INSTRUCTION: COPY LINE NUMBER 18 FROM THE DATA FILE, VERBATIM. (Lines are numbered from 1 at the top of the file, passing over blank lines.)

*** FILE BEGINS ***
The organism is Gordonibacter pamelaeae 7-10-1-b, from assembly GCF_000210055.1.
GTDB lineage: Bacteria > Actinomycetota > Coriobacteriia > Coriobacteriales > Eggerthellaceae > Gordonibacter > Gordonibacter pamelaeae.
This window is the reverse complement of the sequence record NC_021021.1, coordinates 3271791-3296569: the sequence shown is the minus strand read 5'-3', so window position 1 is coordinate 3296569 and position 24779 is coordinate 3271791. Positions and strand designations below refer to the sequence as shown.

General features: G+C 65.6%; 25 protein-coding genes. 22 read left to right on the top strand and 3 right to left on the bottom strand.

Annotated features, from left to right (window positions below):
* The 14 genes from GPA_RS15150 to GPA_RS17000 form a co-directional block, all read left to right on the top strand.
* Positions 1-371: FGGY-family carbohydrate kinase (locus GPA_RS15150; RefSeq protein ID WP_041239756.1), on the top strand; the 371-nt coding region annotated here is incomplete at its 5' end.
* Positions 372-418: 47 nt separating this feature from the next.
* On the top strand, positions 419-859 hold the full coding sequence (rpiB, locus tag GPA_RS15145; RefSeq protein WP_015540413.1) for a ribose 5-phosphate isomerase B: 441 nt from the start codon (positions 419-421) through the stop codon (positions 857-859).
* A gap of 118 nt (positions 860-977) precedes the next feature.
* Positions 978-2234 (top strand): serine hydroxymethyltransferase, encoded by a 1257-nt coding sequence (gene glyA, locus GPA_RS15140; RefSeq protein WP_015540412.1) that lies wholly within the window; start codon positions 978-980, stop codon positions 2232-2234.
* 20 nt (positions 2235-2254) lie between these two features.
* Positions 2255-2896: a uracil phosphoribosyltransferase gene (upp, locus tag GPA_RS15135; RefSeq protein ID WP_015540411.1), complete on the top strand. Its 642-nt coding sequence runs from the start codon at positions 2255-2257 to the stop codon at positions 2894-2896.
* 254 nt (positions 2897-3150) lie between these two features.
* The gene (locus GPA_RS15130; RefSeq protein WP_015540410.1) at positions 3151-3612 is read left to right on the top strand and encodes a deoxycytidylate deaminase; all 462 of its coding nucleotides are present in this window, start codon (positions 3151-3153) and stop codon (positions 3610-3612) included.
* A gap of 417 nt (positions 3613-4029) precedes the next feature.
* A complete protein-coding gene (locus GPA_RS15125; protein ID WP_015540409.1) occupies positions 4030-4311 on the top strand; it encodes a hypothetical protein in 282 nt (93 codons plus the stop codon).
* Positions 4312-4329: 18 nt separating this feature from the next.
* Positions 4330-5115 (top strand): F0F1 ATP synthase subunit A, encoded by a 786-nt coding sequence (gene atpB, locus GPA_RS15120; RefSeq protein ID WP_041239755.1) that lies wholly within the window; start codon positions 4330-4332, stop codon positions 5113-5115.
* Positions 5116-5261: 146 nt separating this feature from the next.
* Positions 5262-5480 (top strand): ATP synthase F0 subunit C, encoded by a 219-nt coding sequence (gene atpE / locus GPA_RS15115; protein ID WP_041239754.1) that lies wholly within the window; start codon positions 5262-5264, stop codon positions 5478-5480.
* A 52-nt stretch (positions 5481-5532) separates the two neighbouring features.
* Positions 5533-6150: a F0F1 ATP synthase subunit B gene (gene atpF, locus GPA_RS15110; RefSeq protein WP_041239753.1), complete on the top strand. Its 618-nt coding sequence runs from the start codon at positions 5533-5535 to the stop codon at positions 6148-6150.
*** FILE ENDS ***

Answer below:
* Positions 4312-4329: 18 nt separating this feature from the next.